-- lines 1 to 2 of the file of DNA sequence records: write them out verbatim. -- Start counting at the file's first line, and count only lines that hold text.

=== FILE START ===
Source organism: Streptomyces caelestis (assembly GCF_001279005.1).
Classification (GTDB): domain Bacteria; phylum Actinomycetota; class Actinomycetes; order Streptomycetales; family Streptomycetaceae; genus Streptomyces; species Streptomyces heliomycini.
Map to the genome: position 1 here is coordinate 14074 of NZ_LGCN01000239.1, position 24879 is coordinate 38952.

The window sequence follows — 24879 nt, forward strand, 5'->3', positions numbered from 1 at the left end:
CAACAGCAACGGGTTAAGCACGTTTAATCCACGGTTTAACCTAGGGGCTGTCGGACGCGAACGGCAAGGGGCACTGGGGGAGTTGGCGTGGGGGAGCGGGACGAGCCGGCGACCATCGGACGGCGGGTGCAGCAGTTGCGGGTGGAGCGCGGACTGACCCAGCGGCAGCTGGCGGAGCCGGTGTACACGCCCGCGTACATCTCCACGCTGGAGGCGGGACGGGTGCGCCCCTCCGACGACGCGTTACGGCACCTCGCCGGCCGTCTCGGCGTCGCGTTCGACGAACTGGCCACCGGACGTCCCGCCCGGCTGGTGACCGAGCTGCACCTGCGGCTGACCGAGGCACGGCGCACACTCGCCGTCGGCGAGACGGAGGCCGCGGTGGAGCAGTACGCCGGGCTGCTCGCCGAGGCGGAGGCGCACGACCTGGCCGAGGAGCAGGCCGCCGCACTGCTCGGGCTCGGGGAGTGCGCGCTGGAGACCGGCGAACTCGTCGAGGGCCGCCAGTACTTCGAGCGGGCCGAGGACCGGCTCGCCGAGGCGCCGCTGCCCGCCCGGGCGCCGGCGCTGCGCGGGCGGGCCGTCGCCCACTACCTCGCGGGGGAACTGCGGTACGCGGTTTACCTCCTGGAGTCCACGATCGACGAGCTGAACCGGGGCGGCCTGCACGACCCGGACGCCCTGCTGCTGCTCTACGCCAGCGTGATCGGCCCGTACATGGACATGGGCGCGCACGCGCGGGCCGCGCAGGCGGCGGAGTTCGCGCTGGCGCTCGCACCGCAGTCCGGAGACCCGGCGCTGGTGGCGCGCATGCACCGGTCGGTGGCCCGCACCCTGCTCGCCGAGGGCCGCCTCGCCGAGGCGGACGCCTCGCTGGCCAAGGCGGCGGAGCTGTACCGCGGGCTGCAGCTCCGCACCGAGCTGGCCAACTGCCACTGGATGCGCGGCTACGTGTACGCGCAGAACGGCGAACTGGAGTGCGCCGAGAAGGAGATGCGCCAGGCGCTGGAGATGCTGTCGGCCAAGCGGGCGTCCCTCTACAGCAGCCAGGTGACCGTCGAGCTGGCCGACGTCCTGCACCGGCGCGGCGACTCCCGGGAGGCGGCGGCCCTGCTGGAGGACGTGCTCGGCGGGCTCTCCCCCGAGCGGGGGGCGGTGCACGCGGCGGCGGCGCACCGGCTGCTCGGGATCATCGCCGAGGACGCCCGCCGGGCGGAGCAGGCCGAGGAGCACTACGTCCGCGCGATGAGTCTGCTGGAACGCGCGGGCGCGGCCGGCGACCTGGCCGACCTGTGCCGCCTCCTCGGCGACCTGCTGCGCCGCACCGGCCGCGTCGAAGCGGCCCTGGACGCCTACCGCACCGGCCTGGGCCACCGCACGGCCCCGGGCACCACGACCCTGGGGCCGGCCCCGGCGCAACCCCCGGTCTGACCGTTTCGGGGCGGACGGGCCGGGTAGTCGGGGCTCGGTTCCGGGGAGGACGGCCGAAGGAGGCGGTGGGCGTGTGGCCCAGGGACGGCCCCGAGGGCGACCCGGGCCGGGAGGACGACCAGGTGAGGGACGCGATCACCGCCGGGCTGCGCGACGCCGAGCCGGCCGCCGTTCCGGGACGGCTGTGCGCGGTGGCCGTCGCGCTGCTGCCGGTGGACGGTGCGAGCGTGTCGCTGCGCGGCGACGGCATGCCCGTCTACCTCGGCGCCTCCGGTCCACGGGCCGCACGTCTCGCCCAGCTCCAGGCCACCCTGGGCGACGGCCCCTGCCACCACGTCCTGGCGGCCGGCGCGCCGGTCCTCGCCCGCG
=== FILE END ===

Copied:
Source organism: Streptomyces caelestis (assembly GCF_001279005.1).
Classification (GTDB): domain Bacteria; phylum Actinomycetota; class Actinomycetes; order Streptomycetales; family Streptomycetaceae; genus Streptomyces; species Streptomyces heliomycini.